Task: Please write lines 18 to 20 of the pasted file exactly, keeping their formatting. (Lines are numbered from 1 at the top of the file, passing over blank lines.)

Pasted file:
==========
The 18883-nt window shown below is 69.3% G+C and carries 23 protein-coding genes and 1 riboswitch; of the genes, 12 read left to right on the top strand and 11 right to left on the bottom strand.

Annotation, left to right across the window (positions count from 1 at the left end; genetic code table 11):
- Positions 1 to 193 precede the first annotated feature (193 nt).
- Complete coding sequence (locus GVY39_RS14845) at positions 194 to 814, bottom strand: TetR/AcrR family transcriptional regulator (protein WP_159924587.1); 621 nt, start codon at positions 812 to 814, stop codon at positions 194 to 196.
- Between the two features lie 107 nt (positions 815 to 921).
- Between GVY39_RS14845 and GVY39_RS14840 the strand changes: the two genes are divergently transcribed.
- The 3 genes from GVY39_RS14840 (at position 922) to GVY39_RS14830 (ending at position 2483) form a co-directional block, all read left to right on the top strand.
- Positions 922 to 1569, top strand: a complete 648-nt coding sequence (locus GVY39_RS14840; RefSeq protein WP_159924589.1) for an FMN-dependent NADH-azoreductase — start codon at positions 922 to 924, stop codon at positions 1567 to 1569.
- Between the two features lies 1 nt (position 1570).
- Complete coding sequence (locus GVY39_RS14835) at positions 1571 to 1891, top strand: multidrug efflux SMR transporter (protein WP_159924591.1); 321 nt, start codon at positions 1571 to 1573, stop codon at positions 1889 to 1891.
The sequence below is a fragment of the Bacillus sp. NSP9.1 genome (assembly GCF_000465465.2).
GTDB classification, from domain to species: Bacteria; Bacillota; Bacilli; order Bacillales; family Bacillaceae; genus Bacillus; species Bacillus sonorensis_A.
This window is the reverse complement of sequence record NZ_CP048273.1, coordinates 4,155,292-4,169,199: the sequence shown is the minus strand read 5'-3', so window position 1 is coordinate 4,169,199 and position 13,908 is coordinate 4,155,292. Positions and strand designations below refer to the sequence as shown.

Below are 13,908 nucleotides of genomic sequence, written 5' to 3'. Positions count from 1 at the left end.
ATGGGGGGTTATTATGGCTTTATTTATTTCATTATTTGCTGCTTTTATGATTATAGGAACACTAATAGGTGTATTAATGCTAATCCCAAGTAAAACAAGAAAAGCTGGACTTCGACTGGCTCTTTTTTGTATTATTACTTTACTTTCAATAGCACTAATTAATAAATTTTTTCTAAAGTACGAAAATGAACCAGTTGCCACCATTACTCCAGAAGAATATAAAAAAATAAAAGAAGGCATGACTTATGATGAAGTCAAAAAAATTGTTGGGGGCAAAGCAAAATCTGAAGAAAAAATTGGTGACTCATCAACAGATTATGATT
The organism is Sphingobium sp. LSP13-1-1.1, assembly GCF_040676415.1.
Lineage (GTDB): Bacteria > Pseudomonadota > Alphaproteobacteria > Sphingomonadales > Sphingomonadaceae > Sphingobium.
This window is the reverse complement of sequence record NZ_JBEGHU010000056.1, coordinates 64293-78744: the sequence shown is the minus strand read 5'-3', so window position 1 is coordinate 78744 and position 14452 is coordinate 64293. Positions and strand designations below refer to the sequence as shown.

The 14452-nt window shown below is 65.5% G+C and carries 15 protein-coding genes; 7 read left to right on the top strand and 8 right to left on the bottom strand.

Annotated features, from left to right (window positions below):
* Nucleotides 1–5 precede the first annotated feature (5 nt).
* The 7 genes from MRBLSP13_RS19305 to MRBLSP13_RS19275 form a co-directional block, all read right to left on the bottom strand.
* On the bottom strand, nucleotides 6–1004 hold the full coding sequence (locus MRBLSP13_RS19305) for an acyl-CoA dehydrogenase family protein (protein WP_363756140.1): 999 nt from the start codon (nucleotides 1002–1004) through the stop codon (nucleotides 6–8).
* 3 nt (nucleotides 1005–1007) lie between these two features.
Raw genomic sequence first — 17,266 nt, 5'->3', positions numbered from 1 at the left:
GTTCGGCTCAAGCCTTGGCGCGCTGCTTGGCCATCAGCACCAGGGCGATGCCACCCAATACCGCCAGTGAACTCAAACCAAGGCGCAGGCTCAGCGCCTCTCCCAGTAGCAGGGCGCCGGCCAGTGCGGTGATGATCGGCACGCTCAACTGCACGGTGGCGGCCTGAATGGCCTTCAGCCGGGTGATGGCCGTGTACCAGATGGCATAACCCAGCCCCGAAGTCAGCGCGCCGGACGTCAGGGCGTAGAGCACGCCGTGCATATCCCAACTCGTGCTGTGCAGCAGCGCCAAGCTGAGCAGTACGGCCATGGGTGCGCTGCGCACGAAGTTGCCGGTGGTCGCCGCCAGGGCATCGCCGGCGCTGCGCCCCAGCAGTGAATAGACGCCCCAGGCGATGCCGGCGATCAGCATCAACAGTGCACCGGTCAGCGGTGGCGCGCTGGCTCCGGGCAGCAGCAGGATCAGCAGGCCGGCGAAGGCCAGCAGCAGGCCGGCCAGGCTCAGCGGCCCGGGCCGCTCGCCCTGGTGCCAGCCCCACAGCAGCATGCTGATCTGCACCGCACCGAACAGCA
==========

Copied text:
This window is the reverse complement of sequence record NZ_JBEGHU010000056.1, coordinates 64293-78744: the sequence shown is the minus strand read 5'-3', so window position 1 is coordinate 78744 and position 14452 is coordinate 64293. Positions and strand designations below refer to the sequence as shown.

The 14452-nt window shown below is 65.5% G+C and carries 15 protein-coding genes; 7 read left to right on the top strand and 8 right to left on the bottom strand.

Annotated features, from left to right (window positions below):